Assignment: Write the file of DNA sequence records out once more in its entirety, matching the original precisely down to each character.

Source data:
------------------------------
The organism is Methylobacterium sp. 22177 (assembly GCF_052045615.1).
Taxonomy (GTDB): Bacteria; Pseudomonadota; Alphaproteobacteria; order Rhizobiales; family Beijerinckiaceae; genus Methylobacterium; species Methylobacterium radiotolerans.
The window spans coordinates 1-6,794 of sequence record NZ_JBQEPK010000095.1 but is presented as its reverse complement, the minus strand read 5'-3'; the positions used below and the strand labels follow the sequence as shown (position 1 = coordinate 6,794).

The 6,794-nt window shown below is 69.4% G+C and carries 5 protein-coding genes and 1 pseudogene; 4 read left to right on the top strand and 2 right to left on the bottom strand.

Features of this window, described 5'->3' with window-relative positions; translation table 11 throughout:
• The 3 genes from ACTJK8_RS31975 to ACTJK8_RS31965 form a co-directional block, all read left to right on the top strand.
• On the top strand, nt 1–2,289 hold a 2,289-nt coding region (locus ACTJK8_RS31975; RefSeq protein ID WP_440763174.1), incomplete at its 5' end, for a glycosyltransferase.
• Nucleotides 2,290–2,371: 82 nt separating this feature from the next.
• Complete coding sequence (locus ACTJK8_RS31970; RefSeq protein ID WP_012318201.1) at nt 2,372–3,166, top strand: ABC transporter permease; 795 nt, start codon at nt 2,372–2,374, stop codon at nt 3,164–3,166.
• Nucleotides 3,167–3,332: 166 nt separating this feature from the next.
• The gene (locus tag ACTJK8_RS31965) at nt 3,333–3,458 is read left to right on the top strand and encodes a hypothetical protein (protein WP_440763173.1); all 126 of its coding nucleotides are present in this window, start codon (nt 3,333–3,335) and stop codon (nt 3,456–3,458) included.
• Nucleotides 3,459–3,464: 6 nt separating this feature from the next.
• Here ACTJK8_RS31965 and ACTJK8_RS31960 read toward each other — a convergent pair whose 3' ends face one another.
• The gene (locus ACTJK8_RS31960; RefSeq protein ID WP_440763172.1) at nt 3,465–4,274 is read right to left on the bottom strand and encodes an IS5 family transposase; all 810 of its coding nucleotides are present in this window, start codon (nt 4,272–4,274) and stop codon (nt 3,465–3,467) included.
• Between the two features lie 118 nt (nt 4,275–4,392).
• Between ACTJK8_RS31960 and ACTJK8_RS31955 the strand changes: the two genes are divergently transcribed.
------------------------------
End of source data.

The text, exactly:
The organism is Methylobacterium sp. 22177 (assembly GCF_052045615.1).
Taxonomy (GTDB): Bacteria; Pseudomonadota; Alphaproteobacteria; order Rhizobiales; family Beijerinckiaceae; genus Methylobacterium; species Methylobacterium radiotolerans.
The window spans coordinates 1-6,794 of sequence record NZ_JBQEPK010000095.1 but is presented as its reverse complement, the minus strand read 5'-3'; the positions used below and the strand labels follow the sequence as shown (position 1 = coordinate 6,794).

The 6,794-nt window shown below is 69.4% G+C and carries 5 protein-coding genes and 1 pseudogene; 4 read left to right on the top strand and 2 right to left on the bottom strand.

Features of this window, described 5'->3' with window-relative positions; translation table 11 throughout:
• The 3 genes from ACTJK8_RS31975 to ACTJK8_RS31965 form a co-directional block, all read left to right on the top strand.
• On the top strand, nt 1–2,289 hold a 2,289-nt coding region (locus ACTJK8_RS31975; RefSeq protein ID WP_440763174.1), incomplete at its 5' end, for a glycosyltransferase.
• Nucleotides 2,290–2,371: 82 nt separating this feature from the next.
• Complete coding sequence (locus ACTJK8_RS31970; RefSeq protein ID WP_012318201.1) at nt 2,372–3,166, top strand: ABC transporter permease; 795 nt, start codon at nt 2,372–2,374, stop codon at nt 3,164–3,166.
• Nucleotides 3,167–3,332: 166 nt separating this feature from the next.
• The gene (locus tag ACTJK8_RS31965) at nt 3,333–3,458 is read left to right on the top strand and encodes a hypothetical protein (protein WP_440763173.1); all 126 of its coding nucleotides are present in this window, start codon (nt 3,333–3,335) and stop codon (nt 3,456–3,458) included.
• Nucleotides 3,459–3,464: 6 nt separating this feature from the next.
• Here ACTJK8_RS31965 and ACTJK8_RS31960 read toward each other — a convergent pair whose 3' ends face one another.
• The gene (locus ACTJK8_RS31960; RefSeq protein ID WP_440763172.1) at nt 3,465–4,274 is read right to left on the bottom strand and encodes an IS5 family transposase; all 810 of its coding nucleotides are present in this window, start codon (nt 4,272–4,274) and stop codon (nt 3,465–3,467) included.
• Between the two features lie 118 nt (nt 4,275–4,392).
• Between ACTJK8_RS31960 and ACTJK8_RS31955 the strand changes: the two genes are divergently transcribed.